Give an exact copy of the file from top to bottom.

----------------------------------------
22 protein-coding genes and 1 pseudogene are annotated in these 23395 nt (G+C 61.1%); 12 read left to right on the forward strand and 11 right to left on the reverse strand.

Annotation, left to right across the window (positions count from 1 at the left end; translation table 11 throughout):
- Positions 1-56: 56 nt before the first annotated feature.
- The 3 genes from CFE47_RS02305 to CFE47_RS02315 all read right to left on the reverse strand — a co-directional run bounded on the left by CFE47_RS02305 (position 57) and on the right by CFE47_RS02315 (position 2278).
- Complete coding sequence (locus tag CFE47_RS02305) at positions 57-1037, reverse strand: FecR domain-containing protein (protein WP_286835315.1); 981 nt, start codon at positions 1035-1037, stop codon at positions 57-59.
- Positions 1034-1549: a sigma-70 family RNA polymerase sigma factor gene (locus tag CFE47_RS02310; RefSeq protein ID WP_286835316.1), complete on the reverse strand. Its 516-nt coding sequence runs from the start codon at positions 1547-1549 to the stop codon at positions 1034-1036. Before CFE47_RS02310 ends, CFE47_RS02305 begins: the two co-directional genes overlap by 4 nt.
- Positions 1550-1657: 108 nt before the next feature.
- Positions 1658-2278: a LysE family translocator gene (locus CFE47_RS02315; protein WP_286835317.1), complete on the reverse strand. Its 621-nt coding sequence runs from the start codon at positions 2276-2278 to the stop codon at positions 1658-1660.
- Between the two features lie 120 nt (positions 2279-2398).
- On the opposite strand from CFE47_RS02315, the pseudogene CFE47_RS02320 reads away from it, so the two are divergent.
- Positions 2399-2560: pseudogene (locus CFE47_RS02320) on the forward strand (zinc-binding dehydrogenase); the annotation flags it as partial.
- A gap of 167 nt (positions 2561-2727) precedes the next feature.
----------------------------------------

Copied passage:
22 protein-coding genes and 1 pseudogene are annotated in these 23395 nt (G+C 61.1%); 12 read left to right on the forward strand and 11 right to left on the reverse strand.

Annotation, left to right across the window (positions count from 1 at the left end; translation table 11 throughout):
- Positions 1-56: 56 nt before the first annotated feature.
- The 3 genes from CFE47_RS02305 to CFE47_RS02315 all read right to left on the reverse strand — a co-directional run bounded on the left by CFE47_RS02305 (position 57) and on the right by CFE47_RS02315 (position 2278).
- Complete coding sequence (locus tag CFE47_RS02305) at positions 57-1037, reverse strand: FecR domain-containing protein (protein WP_286835315.1); 981 nt, start codon at positions 1035-1037, stop codon at positions 57-59.
- Positions 1034-1549: a sigma-70 family RNA polymerase sigma factor gene (locus tag CFE47_RS02310; RefSeq protein ID WP_286835316.1), complete on the reverse strand. Its 516-nt coding sequence runs from the start codon at positions 1547-1549 to the stop codon at positions 1034-1036. Before CFE47_RS02310 ends, CFE47_RS02305 begins: the two co-directional genes overlap by 4 nt.
- Positions 1550-1657: 108 nt before the next feature.
- Positions 1658-2278: a LysE family translocator gene (locus CFE47_RS02315; protein WP_286835317.1), complete on the reverse strand. Its 621-nt coding sequence runs from the start codon at positions 2276-2278 to the stop codon at positions 1658-1660.
- Between the two features lie 120 nt (positions 2279-2398).
- On the opposite strand from CFE47_RS02315, the pseudogene CFE47_RS02320 reads away from it, so the two are divergent.
- Positions 2399-2560: pseudogene (locus CFE47_RS02320) on the forward strand (zinc-binding dehydrogenase); the annotation flags it as partial.
- A gap of 167 nt (positions 2561-2727) precedes the next feature.